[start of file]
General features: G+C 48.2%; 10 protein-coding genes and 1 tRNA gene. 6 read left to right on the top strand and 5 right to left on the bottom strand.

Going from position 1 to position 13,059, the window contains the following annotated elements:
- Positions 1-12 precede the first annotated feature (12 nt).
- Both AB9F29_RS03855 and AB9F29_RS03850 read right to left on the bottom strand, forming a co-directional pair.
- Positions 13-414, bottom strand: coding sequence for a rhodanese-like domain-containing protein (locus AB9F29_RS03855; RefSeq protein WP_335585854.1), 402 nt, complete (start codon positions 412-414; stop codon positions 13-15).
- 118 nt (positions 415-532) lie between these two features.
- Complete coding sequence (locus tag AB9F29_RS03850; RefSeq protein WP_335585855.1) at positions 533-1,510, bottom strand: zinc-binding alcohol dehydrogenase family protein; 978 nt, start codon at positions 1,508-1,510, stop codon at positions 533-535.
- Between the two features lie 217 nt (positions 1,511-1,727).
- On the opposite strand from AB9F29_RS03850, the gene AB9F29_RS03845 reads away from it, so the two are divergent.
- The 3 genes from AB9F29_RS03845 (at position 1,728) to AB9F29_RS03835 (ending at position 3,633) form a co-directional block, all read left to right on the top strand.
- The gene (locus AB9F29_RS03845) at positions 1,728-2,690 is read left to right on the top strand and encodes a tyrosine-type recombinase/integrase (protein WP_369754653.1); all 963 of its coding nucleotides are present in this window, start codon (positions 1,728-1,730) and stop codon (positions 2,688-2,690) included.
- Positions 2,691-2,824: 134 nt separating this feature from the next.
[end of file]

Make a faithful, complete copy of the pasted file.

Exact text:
General features: G+C 48.2%; 10 protein-coding genes and 1 tRNA gene. 6 read left to right on the top strand and 5 right to left on the bottom strand.

Going from position 1 to position 13,059, the window contains the following annotated elements:
- Positions 1-12 precede the first annotated feature (12 nt).
- Both AB9F29_RS03855 and AB9F29_RS03850 read right to left on the bottom strand, forming a co-directional pair.
- Positions 13-414, bottom strand: coding sequence for a rhodanese-like domain-containing protein (locus AB9F29_RS03855; RefSeq protein WP_335585854.1), 402 nt, complete (start codon positions 412-414; stop codon positions 13-15).
- 118 nt (positions 415-532) lie between these two features.
- Complete coding sequence (locus tag AB9F29_RS03850; RefSeq protein WP_335585855.1) at positions 533-1,510, bottom strand: zinc-binding alcohol dehydrogenase family protein; 978 nt, start codon at positions 1,508-1,510, stop codon at positions 533-535.
- Between the two features lie 217 nt (positions 1,511-1,727).
- On the opposite strand from AB9F29_RS03850, the gene AB9F29_RS03845 reads away from it, so the two are divergent.
- The 3 genes from AB9F29_RS03845 (at position 1,728) to AB9F29_RS03835 (ending at position 3,633) form a co-directional block, all read left to right on the top strand.
- The gene (locus AB9F29_RS03845) at positions 1,728-2,690 is read left to right on the top strand and encodes a tyrosine-type recombinase/integrase (protein WP_369754653.1); all 963 of its coding nucleotides are present in this window, start codon (positions 1,728-1,730) and stop codon (positions 2,688-2,690) included.
- Positions 2,691-2,824: 134 nt separating this feature from the next.